How To Use Silver & Gray In The Garden
Silvery foliage makes a lovely backdrop for other plants. Plants with silver and gray foliage are unusual enough that they readily attract our attention. They are quite different than the typical green leafed plant we're accustomed to seeing, and their strikingly different look provides us with many visually appealing uses in the garden, as companion and specimen plants.
The deserts and arid lands of the world are rich in plants with silvery grey foliage, because it helps reflect the sunlight and its drying heat. These same plants often have thin leaves, which lose less water than big, wide leaves. The plants discussed here have foliage with thin, gray, silver and even white leaves, which makes them exceeding well adapted to hot, dry growing conditions and less-than-ideal soils. They are the perfect choice for xeric landscapes.
3 Ways To Use Silver & Gray Plants In Garden Design
- Backdrop: Place taller silver/gray plants in the rear of planting beds, where they create a backdrop for shorter flowering plants and plants with green or blue foliage.
- Groundcover: Place low-growing silver/gray groundcovers under taller flowering plants to cover soil, reduce heat, and offset foliage and blooms
- Mix: Pair both tall and low-growing silver/gray plants with ornamental grasses to create a beautiful, monochromatic blue-gray-green landscape. Blue bladed grasses look even more exotic when contrasted with gray or silver. Green bladed grasses look less common when they are next to gray or silver.
Favorite Silver & Gray Perennials
- Artemesia 'Powis Castle' (Powis Castle Silver Sage) - is a true non-blooming silver plant. It grows in most any climate, even humid heat. This is a very underused ornamental sage. With dissected silver-gray foliage, it is the perfect companion plant to use with other flowering perennials and ornamental grasses to bring out interesting contrasts of leaf color and texture. It almost never flowers, thus maintaining its neat appearance with no extra effort. Not at all fussy as to soil type, "Powis Castle" is also quite drought tolerant.
- Agastache rupestris (Licorice Mint Hyssop) - one of the all-time great perennials with fine textured, highly aromatic gray leaves. This is one of the best, most durable species in the Agastache family. With smoky orange flowers held by lavender calyxes, the entire plant is scented like licorice and mint and attracts hummingbirds. A High Country Gardens introduction.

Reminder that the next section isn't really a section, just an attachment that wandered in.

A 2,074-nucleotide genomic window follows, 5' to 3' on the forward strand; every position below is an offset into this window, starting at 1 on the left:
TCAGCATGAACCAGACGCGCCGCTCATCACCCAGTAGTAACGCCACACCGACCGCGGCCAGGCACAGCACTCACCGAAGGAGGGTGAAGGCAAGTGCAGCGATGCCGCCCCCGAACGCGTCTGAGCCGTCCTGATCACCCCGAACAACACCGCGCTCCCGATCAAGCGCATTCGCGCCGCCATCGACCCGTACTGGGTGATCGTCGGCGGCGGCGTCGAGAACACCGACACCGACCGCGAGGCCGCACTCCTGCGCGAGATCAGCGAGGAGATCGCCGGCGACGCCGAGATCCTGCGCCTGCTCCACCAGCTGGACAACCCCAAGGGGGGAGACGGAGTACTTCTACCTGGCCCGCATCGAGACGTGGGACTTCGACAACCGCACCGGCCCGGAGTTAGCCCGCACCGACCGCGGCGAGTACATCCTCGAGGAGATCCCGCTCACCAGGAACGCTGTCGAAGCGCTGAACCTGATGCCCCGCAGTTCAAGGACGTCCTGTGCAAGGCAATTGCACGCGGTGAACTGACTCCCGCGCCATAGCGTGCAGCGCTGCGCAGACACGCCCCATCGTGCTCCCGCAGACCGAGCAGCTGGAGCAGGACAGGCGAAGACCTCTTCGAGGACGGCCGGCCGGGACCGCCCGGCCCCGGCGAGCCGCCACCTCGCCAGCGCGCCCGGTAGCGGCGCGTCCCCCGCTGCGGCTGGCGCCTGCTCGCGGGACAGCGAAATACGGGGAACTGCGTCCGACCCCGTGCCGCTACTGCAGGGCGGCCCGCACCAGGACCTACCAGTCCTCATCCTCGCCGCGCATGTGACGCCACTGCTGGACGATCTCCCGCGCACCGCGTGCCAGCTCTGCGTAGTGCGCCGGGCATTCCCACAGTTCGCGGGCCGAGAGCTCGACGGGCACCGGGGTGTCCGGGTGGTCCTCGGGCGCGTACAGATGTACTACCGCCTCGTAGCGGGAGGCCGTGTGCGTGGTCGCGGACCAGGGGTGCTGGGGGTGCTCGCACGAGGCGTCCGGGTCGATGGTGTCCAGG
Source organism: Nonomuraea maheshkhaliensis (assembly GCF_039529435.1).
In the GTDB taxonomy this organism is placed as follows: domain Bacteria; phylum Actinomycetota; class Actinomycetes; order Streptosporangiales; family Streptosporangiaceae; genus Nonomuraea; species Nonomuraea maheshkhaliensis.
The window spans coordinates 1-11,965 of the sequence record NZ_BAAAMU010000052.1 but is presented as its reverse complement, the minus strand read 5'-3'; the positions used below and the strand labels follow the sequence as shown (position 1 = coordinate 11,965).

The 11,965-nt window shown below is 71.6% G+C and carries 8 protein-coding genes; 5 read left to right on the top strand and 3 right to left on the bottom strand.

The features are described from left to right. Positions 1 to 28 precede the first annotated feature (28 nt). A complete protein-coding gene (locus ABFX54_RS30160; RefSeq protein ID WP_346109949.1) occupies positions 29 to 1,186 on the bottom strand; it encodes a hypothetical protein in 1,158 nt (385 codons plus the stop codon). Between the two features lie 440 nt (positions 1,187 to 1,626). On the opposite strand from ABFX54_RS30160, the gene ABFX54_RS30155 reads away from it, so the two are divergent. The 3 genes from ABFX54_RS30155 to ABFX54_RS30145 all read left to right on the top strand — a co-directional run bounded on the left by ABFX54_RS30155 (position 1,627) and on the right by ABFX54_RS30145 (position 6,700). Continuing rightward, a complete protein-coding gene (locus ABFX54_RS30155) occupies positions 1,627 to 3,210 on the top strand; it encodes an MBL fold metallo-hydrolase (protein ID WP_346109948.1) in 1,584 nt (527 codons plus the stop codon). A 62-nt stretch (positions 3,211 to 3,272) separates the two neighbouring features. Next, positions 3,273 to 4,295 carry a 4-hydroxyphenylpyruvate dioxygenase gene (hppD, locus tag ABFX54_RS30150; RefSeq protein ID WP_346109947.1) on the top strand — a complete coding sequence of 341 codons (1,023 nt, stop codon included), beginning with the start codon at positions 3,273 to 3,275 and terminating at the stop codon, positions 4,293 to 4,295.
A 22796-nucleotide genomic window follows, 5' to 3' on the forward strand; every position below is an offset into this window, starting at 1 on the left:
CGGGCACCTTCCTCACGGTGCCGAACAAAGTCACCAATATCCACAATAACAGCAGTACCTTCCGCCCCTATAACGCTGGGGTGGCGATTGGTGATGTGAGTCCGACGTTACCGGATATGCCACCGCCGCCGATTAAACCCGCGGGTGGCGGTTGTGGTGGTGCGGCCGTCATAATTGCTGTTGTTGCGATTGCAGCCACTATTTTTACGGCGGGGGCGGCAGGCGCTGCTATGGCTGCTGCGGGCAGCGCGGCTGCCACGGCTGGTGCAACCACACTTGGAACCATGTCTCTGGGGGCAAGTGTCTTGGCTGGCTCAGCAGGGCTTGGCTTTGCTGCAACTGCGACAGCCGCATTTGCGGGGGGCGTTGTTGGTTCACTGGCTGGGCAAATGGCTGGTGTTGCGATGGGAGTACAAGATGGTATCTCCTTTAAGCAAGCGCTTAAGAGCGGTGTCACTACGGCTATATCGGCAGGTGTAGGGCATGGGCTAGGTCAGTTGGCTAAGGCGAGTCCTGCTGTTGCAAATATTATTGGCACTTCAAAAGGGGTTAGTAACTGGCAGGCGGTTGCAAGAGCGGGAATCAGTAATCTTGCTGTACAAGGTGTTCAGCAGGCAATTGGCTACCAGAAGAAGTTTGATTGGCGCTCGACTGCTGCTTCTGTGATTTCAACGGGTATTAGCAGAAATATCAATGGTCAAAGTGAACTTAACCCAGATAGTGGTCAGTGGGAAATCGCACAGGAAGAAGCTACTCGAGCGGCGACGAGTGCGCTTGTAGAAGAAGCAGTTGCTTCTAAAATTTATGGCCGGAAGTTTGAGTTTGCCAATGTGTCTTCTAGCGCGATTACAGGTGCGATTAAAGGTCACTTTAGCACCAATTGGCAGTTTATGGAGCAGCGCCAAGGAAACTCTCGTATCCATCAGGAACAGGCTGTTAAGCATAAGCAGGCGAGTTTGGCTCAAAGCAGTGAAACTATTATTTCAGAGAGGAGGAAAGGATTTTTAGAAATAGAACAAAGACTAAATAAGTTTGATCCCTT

- Oenothera fremonti 'Shimmer' (Shimmer Primrose) is a low-growing perennial with unique foliage that goes from green to pewter-gray by mid-summer. The extremely narrow gray-green, almost silver leaves have such incredible texture that it is invaluable when contrasting with other colors and types of foliage. I recommend pinching the stem tips several times in spring to create more branching and "thicken up" the plant with more foliage. Profuse yellow flowers too.
Favorite Silver & Gray Shrubs
- Silver Leaf Rabbitbrush (Chrysothamnus nauseosus La Plata) is a showy native shrub that stands out in the landscape with its attractive, finely textured silver-gray foliage and eye-catching display of golden-yellow flowers beginning in late summer-early fall. Sure to draw a cloud of butterflies to your yard.
Favorite Silver & Gray Groundcovers
- Achillea ageratifolia (Greek Yarrow) is a low growing perennial with attractive evergreen, silver foliage and a late spring display of bright white flowers on short stems. An excellent small scale groundcover for planting in hot, sunny conditions.
- Thymus lanuginosus (Wooly Thyme) is a superb low care groundcover thyme with soft, billowing mounds of gray foliage and vigorous spreading stems that root as they spread across the soil. It rarely flowers. An ideal crack filler between flagstone and pavers.
- Stachys Silver Carpet (Silver Carpet Lamb's Ear) is a handsome, fuzzy, grey-leaved groundcover that thrives in problem areas such as dry shade and poor soils. Silver Carpet Lamb's Ear is a drought resistant (xeric), non-flowering perennial plant. Use the foliage to contrast nicely with green and blue leaved plants in the xeric garden.